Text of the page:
Women still earn 77 cents for every dollar a man makes, and are paid less even in the same job, working the same hours. Partly, this is because women are less inclined to ask for a raise -- and for good reason. Research shows that women who ask for raises are seen as aggressive and unfeminine, and that backlash might hurt their future prospects in the job.
But a new study identifies a possible solution: Devise clever ways for women to ask for a raise that makes them appear non-aggressive and feminine.
Harvard's Hannah Riley Bowles and Carnegie Mellon's Linda Babock have been studying this subject for the past five years. In their most recent study, published last August in Psychology of Women Quarterly, they got hundreds of people to watch videos of women and men following different negotiation "scripts," and then had them judge whether they would give the negotiator the raise, and if they would want to work with that person.
Bowles and Babcock found that certain tactics help women get the money, others make them more likable, and a few actually do both. Here are strategies they've found most successful when women ask for a raise:
Mention how weird you feel about asking for a raise. When women used phrases like "I hope it's OK to ask you about this," "I'd feel terrible if I offended you in doing this," and "My relationships with people here are very important to me," the researchers found that they were able to defuse the social repercussions. But it didn't actually help them get a raise.
Say negotiating is good for the organization. To both be likable and get the raise, the researchers found this line particularly successful: "I don't know how typical it is for people at my level to negotiate, but I'm hopeful you'll see my skill at negotiating as something important that I bring to the job." In that one snazzy sentence, you've managed to recast your "selfish" desire for more money as a wonderful trait you want to give to your employer. How thoughtful! How feminine!
Ask your boss what he or she thinks. Simply asking "What do you think?" or "I'd love to get your advice on this" was a good trick to seem less aggressive-confrontational-manly.
Blame it on someone else. The researchers discovered that when women said another person at the company, like a supervisor, had told them to ask for a raise, they were more likely to get it, without losing popularity points.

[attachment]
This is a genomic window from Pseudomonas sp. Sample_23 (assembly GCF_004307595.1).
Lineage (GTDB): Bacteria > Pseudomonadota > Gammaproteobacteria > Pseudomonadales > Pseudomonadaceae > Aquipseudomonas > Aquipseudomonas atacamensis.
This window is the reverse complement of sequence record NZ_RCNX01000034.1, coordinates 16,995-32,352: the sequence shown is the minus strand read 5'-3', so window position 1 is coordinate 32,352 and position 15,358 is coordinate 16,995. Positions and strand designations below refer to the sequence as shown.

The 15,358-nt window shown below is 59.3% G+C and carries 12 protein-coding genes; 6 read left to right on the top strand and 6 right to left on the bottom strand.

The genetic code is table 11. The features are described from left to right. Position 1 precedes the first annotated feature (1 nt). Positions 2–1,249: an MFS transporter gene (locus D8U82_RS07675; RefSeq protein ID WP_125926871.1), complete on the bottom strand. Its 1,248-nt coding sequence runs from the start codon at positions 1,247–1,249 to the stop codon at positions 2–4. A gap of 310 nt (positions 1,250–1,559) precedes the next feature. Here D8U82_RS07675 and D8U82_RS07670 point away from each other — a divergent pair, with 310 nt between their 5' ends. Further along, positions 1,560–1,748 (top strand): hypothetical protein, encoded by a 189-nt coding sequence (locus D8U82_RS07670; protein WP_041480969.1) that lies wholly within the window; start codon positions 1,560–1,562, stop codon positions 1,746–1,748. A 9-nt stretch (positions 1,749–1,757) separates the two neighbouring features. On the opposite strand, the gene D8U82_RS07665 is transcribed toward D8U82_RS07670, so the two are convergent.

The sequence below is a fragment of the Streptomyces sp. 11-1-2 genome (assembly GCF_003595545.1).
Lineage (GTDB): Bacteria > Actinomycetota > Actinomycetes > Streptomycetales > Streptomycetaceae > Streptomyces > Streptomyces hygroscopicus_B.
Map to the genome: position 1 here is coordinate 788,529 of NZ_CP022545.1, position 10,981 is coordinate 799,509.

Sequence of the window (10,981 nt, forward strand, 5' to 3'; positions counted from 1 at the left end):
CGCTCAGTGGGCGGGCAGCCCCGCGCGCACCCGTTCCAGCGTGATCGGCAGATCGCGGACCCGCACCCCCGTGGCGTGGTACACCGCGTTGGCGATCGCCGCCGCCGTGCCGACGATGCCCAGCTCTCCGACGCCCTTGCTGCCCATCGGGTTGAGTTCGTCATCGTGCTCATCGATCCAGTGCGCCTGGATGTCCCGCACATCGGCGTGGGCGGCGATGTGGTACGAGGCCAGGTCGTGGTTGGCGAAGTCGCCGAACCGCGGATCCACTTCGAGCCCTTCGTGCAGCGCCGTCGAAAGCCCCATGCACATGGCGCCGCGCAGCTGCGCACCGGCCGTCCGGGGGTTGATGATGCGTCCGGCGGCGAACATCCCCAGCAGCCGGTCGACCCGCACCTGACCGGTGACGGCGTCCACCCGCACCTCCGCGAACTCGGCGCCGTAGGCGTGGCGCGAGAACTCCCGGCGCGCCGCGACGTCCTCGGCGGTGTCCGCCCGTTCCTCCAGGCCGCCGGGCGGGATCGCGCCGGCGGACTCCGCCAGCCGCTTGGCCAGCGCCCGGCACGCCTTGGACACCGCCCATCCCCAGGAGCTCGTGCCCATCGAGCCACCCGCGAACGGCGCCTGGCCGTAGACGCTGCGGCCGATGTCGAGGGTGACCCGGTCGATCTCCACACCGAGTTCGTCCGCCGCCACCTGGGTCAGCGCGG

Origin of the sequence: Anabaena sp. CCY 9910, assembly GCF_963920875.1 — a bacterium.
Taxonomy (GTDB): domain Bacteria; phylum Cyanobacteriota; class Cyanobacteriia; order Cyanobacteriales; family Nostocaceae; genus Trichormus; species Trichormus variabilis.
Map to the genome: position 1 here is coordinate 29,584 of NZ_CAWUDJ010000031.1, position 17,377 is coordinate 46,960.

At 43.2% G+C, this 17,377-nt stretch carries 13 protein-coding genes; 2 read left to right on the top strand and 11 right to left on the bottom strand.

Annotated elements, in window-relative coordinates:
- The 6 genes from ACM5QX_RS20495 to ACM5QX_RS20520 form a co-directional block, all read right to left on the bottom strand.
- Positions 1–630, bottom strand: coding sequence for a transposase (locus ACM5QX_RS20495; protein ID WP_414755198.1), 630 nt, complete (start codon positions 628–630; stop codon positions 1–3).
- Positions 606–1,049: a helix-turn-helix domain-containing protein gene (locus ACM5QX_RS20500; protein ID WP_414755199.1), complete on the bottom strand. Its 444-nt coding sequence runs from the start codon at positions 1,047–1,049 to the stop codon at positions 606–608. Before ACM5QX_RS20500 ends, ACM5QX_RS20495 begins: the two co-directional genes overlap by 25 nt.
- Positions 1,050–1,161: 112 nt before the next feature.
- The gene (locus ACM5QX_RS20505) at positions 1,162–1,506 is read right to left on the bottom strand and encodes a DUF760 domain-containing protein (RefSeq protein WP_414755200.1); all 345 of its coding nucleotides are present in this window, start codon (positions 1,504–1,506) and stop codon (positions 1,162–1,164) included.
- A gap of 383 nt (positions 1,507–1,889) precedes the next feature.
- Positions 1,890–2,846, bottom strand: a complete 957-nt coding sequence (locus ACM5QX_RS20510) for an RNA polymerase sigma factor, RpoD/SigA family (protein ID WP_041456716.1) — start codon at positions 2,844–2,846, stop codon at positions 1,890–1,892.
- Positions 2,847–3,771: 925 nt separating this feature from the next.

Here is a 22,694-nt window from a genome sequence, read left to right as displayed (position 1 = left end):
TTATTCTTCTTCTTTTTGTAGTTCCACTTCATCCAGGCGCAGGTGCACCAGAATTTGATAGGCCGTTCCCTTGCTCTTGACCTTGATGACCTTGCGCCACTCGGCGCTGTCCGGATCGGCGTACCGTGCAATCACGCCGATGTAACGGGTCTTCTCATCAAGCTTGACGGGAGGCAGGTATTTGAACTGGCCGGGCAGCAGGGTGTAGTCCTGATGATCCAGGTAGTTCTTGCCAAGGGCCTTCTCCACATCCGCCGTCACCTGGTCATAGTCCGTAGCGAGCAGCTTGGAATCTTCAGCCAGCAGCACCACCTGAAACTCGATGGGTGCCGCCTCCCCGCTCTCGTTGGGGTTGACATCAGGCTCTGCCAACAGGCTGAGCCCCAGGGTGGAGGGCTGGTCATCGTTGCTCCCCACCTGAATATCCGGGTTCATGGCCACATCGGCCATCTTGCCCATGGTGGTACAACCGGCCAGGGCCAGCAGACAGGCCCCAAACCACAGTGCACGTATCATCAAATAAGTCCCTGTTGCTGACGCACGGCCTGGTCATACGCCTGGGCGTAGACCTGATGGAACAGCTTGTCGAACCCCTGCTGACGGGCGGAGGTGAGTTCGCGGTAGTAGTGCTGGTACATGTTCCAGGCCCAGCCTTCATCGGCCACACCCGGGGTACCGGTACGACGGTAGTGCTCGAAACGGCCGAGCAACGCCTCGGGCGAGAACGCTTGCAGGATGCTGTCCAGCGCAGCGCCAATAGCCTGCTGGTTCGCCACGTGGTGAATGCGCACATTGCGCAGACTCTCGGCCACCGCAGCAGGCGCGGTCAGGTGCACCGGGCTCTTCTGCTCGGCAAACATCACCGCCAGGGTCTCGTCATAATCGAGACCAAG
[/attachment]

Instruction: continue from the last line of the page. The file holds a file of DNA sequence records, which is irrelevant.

Definitely, definitely ask. Even though asking for a raise might be a more traitorous terrain for women, they should still definitely, absolutely ask, according to the researchers. Women, more than men, they found, seem to believe that if they sit quietly and work really hard, somebody will shower them with praises and wads of cash. This is rarely the case.
All the normal stuff too. And like men, when women want a raise they should (a) time it for when they've just done something awesome (b) research how much they should be paid, from friends (not just female friends, who are probably paid less than their male equivalents) or websites like Payscale.com, Salary.com, and Glassdoor.com and (c) ask what they can do to get that raise or promotion, if the boss is hesitant at first.
But wait: isn't conforming to feminine stereotypes counterproductive?
Bowles says no. "To make change you need idealists and pragmatists," Bowles says in response to this critique. And she's offering up the pragmatic approach.
"I do genuinely believe that the stereotypes ultimately stem from the fact that we expect women to be paid less, because women are typically paid less. and we expect men to be in leadership positions, because they are mostly in leadership roles," she explained. "And part of the process has to be getting more women up there."
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